combination. The question for brand
managers is not when to do research, but
how to do it and what kinds of challenges
and obstacles sensory branding can over-
come in reality.
(1) Hultén, B. (2011) ‘Sensory marketing: The
multi-sensory brand experience concept’,
European Business Review, Vol. 23, No. 3,
(2) Brakus, J., Schmitt, B. and Zarantonello, L.
(2009) ‘Brand experience: What is it? How is
it measured? Does it aect loyalty?’ Journal of
Marketing, Vol. 73, No. 3, pp. 52–68.
(3) Schultz, H. (2011) ‘Onward: How Starbucks
Fought for Its Life Without Losing Its Soul and
Won’, Rodale, New York.
(4) Achrol, R. S. and Kotler, P. (2012) ‘Frontiers
of the marketing paradigm in the third
millennium’, Journal of the Academy of Marketing
Science, Vol. 40, pp. 35–52.
(5) Hultén, B., Broweus, N. and van Dijk, M. (2009)
‘Sensory Marketing’, Palgrave Macmillan,
(6) Hultén, B. (2015) ‘Sensory Marketing:
Theoretical and Empirical Grounds’, Routledge,
New York.
(7) Krishna, A. (ed.) (2010) ‘Sensory Marketing:
Research on the Sensuality of Products’, Taylor
and Francis Group, New York.
(8) Krishna, A. (2012) ‘An integrative review of
sensory marketing: Engaging the senses to aect
perception, judgment and behaviour’, Journal of
Consumer Psychology, Vol. 22, No. 3,pp. 332–351.
(9) Lindstrom, M. (2005), ‘Brand Sense’, Free Press,
New York.
(10) Holbrook, M. B. and Hirschman, E. C. (1982)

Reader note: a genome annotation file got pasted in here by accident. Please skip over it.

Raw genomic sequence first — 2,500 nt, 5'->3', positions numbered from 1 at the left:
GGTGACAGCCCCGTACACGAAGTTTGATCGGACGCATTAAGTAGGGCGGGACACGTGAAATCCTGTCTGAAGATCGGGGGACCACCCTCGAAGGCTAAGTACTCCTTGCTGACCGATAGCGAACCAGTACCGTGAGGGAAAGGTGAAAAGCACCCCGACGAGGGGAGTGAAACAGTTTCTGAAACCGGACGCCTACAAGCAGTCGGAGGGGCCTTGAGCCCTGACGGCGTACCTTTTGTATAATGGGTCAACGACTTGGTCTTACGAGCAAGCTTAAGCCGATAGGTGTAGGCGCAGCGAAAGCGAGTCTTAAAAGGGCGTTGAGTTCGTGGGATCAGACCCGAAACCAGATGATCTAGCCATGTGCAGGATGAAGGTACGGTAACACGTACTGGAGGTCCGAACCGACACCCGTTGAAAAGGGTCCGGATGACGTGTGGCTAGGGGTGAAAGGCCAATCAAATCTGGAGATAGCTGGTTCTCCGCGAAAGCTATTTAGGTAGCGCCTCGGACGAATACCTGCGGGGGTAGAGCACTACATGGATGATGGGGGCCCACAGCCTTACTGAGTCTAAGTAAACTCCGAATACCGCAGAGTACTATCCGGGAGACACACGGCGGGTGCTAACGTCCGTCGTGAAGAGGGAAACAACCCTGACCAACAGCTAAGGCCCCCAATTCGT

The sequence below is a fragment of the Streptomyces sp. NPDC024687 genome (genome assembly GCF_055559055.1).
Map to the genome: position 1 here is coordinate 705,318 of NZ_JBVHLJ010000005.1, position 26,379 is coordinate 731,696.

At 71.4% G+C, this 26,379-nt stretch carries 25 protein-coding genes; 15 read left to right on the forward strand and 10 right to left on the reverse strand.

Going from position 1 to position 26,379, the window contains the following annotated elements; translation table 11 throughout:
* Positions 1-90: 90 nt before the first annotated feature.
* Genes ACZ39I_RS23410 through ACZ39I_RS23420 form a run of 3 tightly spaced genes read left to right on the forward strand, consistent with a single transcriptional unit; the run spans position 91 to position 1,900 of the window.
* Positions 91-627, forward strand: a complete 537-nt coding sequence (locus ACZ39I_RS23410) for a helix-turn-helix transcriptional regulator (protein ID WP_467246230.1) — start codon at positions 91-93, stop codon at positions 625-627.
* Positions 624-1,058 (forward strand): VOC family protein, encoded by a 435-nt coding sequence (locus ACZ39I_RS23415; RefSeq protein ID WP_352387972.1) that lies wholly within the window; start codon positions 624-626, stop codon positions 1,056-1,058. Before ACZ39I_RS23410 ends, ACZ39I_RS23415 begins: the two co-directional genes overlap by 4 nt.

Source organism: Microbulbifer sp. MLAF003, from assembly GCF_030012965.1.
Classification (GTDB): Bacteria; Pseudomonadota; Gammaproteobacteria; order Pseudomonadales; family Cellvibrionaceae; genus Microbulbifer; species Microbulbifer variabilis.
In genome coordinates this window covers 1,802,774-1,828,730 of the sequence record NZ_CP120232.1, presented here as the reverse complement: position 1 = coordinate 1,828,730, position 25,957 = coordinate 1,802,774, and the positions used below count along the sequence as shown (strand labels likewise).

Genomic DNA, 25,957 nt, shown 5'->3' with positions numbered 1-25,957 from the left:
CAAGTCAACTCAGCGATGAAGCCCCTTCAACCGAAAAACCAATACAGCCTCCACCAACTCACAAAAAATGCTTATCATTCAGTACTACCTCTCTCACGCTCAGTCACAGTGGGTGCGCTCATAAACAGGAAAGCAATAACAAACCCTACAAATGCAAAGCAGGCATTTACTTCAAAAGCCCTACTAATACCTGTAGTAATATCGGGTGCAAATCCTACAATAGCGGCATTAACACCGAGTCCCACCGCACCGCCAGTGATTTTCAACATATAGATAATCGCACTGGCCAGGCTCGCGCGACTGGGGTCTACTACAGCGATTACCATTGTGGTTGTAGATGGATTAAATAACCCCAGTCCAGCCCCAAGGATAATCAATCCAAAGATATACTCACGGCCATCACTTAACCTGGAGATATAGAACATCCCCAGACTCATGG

‘The experiential aspects of consumption:
Consumer fantasies, feelings, and fun’, Journal of
Consumer Research, Vol. 9, pp. 132–140.
(11) Spence, C., Puccinelli, N. M., Grewal, D. and
Roggeveen, A. L. (2014) ‘Store atmospherics:
A multisensory perspective’, Psychology and
Marketing, Vol. 31, No. 7, pp. 472–488.
(12) Ibid, ref. 6 above.
(13) Ibid, ref. 6 above, p. 106.
(14) Ibid, ref. 7 above.
(15) Ibid, ref. 11 above.
(16) Ibid, ref. 6 above.
(17) Ibid, ref. 6 above.
(18) Classen, C. (2012) ‘The Deepest Sense: A
Cultural History of Touch’, University of Illinois
Press, Urban, Chicago and Springeld.
(19) Ibid, ref. 1 above.
(20) Chua, H. F., Boland, J. E. and Nisbett, R. E.
(2005) ‘Cultural variation in eye movements
during scene perception’, Proceedings of the
National Academy of Sciences of the United States of
America, Vol. 102, No. 35, pp. 12629–12633.
(21) Perlmutter, K. and Bradshaw, N. (2016)
‘Addressing today’s top brand challenges with
sonic identity’, Journal of Brand Strategy, Vol . 5,
No. 2, pp.1–8.
(22) DeNora, T. (2001) ‘Aesthetic agency and musical
practice: New directions in the sociology of